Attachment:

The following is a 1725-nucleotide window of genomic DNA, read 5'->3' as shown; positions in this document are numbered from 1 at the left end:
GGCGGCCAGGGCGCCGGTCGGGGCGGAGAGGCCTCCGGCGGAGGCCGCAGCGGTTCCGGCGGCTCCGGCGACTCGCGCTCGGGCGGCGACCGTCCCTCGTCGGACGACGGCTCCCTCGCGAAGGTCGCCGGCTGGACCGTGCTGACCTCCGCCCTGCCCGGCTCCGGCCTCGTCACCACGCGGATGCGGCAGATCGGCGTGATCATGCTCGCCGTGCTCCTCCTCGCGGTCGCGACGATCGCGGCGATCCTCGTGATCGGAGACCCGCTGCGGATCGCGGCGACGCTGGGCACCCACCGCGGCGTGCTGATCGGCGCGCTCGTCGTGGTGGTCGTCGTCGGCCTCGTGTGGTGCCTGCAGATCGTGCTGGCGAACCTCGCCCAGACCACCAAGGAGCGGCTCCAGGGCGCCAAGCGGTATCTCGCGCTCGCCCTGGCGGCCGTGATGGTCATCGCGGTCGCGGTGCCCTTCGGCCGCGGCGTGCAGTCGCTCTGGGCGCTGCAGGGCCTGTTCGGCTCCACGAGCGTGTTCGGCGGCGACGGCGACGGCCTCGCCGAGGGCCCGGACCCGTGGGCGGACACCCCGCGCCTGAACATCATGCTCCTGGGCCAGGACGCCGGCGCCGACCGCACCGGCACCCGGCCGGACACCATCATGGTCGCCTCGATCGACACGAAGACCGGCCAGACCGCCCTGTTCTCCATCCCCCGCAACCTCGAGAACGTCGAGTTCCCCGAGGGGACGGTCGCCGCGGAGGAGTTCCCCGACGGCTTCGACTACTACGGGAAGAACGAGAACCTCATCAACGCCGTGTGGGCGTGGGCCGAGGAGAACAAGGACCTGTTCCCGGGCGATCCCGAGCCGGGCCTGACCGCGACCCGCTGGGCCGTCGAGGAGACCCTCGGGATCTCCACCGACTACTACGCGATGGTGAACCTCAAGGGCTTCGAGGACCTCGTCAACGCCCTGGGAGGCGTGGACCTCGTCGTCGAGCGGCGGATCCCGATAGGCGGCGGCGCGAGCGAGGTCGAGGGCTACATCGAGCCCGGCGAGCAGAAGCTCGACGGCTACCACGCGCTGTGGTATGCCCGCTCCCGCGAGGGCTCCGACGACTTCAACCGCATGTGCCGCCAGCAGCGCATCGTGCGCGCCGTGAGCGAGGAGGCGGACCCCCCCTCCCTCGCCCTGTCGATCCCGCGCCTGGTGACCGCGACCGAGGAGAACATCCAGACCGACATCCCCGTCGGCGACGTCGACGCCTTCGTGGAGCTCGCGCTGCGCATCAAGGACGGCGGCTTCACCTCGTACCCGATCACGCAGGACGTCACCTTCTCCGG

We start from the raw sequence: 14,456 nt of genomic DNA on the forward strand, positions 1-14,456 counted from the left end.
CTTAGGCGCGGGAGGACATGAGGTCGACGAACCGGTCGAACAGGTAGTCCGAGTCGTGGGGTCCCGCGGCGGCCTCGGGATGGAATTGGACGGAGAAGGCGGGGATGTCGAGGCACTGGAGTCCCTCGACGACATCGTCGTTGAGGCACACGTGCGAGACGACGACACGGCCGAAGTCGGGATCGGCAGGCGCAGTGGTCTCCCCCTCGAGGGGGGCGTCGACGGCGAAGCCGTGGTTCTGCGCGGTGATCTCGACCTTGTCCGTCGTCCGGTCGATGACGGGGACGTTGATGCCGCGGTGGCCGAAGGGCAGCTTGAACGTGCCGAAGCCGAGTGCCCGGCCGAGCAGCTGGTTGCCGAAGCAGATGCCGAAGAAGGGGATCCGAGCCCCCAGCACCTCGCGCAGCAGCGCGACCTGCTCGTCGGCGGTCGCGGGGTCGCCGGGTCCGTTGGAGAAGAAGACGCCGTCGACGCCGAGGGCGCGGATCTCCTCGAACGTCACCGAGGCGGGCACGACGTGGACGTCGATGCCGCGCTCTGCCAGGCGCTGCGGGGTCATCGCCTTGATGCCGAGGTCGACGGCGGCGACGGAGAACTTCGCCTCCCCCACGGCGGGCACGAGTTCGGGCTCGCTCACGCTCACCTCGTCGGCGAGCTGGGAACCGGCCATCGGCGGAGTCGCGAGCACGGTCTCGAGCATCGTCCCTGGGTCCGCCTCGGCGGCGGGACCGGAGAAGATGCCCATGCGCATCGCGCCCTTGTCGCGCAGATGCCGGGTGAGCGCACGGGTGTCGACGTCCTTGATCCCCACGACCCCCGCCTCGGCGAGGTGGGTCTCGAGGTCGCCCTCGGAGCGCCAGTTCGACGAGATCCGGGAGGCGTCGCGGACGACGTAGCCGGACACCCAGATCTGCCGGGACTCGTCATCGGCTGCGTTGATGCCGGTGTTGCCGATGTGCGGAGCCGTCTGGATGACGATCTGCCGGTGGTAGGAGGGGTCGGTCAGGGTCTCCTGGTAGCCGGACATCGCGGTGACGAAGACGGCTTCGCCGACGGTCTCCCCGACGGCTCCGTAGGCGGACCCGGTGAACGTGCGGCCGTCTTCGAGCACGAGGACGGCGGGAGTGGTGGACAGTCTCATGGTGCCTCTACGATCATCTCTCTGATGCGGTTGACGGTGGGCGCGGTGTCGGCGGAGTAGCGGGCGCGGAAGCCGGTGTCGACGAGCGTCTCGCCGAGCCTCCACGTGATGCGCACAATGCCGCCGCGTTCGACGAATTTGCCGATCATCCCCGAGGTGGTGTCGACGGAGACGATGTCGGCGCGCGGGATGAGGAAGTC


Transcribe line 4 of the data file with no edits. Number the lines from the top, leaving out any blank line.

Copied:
CTTAGGCGCGGGAGGACATGAGGTCGACGAACCGGTCGAACAGGTAGTCCGAGTCGTGGGGTCCCGCGGCGGCCTCGGGATGGAATTGGACGGAGAAGGCGGGGATGTCGAGGCACTGGAGTCCCTCGACGACATCGTCGTTGAGGCACACGTGCGAGACGACGACACGGCCGAAGTCGGGATCGGCAGGCGCAGTGGTCTCCCCCTCGAGGGGGGCGTCGACGGCGAAGCCGTGGTTCTGCGCGGTGATCTCGACCTTGTCCGTCGTCCGGTCGATGACGGGGACGTTGATGCCGCGGTGGCCGAAGGGCAGCTTGAACGTGCCGAAGCCGAGTGCCCGGCCGAGCAGCTGGTTGCCGAAGCAGATGCCGAAGAAGGGGATCCGAGCCCCCAGCACCTCGCGCAGCAGCGCGACCTGCTCGTCGGCGGTCGCGGGGTCGCCGGGTCCGTTGGAGAAGAAGACGCCGTCGACGCCGAGGGCGCGGATCTCCTCGAACGTCACCGAGGCGGGCACGACGTGGACGTCGATGCCGCGCTCTGCCAGGCGCTGCGGGGTCATCGCCTTGATGCCGAGGTCGACGGCGGCGACGGAGAACTTCGCCTCCCCCACGGCGGGCACGAGTTCGGGCTCGCTCACGCTCACCTCGTCGGCGAGCTGGGAACCGGCCATCGGCGGAGTCGCGAGCACGGTCTCGAGCATCGTCCCTGGGTCCGCCTCGGCGGCGGGACCGGAGAAGATGCCCATGCGCATCGCGCCCTTGTCGCGCAGATGCCGGGTGAGCGCACGGGTGTCGACGTCCTTGATCCCCACGACCCCCGCCTCGGCGAGGTGGGTCTCGAGGTCGCCCTCGGAGCGCCAGTTCGACGAGATCCGGGAGGCGTCGCGGACGACGTAGCCGGACACCCAGATCTGCCGGGACTCGTCATCGGCTGCGTTGATGCCGGTGTTGCCGATGTGCGGAGCCGTCTGGATGACGATCTGCCGGTGGTAGGAGGGGTCGGTCAGGGTCTCCTGGTAGCCGGACATCGCGGTGACGAAGACGGCTTCGCCGACGGTCTCCCCGACGGCTCCGTAGGCGGACCCGGTGAACGTGCGGCCGTCTTCGAGCACGAGGACGGCGGGAGTGGTGGACAGTCTCATGGTGCCTCTACGATCATCTCTCTGATGCGGTTGACGGTGGGCGCGGTGTCGGCGGAGTAGCGGGCGCGGAAGCCGGTGTCGACGAGCGTCTCGCCGAGCCTCCACGTGATGCGCACAATGCCGCCGCGTTCGACGAATTTGCCGATCATCCCCGAGGTGGTGTCGACGGAGACGATGTCGGCGCGCGGGATGAGGAAGTC